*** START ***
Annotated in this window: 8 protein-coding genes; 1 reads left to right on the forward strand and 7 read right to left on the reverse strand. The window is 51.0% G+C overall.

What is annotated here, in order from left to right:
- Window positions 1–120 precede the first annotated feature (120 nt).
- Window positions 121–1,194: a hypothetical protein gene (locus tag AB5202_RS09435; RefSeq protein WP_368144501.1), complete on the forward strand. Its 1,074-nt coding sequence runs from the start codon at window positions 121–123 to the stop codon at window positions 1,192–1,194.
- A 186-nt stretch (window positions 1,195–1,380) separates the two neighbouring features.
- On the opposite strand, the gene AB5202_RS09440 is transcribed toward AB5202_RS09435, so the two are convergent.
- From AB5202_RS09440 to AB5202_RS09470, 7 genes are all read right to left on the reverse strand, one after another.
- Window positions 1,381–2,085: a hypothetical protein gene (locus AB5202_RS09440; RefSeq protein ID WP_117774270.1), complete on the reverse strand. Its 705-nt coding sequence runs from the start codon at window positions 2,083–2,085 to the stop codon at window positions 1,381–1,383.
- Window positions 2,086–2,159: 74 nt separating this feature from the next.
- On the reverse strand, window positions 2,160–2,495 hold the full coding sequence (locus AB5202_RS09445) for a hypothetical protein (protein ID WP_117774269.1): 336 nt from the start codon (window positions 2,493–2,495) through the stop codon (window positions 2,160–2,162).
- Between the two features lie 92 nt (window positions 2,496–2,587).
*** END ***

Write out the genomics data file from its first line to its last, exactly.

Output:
Annotated in this window: 8 protein-coding genes; 1 reads left to right on the forward strand and 7 read right to left on the reverse strand. The window is 51.0% G+C overall.

What is annotated here, in order from left to right:
- Window positions 1–120 precede the first annotated feature (120 nt).
- Window positions 121–1,194: a hypothetical protein gene (locus tag AB5202_RS09435; RefSeq protein WP_368144501.1), complete on the forward strand. Its 1,074-nt coding sequence runs from the start codon at window positions 121–123 to the stop codon at window positions 1,192–1,194.
- A 186-nt stretch (window positions 1,195–1,380) separates the two neighbouring features.
- On the opposite strand, the gene AB5202_RS09440 is transcribed toward AB5202_RS09435, so the two are convergent.
- From AB5202_RS09440 to AB5202_RS09470, 7 genes are all read right to left on the reverse strand, one after another.
- Window positions 1,381–2,085: a hypothetical protein gene (locus AB5202_RS09440; RefSeq protein ID WP_117774270.1), complete on the reverse strand. Its 705-nt coding sequence runs from the start codon at window positions 2,083–2,085 to the stop codon at window positions 1,381–1,383.
- Window positions 2,086–2,159: 74 nt separating this feature from the next.
- On the reverse strand, window positions 2,160–2,495 hold the full coding sequence (locus AB5202_RS09445) for a hypothetical protein (protein ID WP_117774269.1): 336 nt from the start codon (window positions 2,493–2,495) through the stop codon (window positions 2,160–2,162).
- Between the two features lie 92 nt (window positions 2,496–2,587).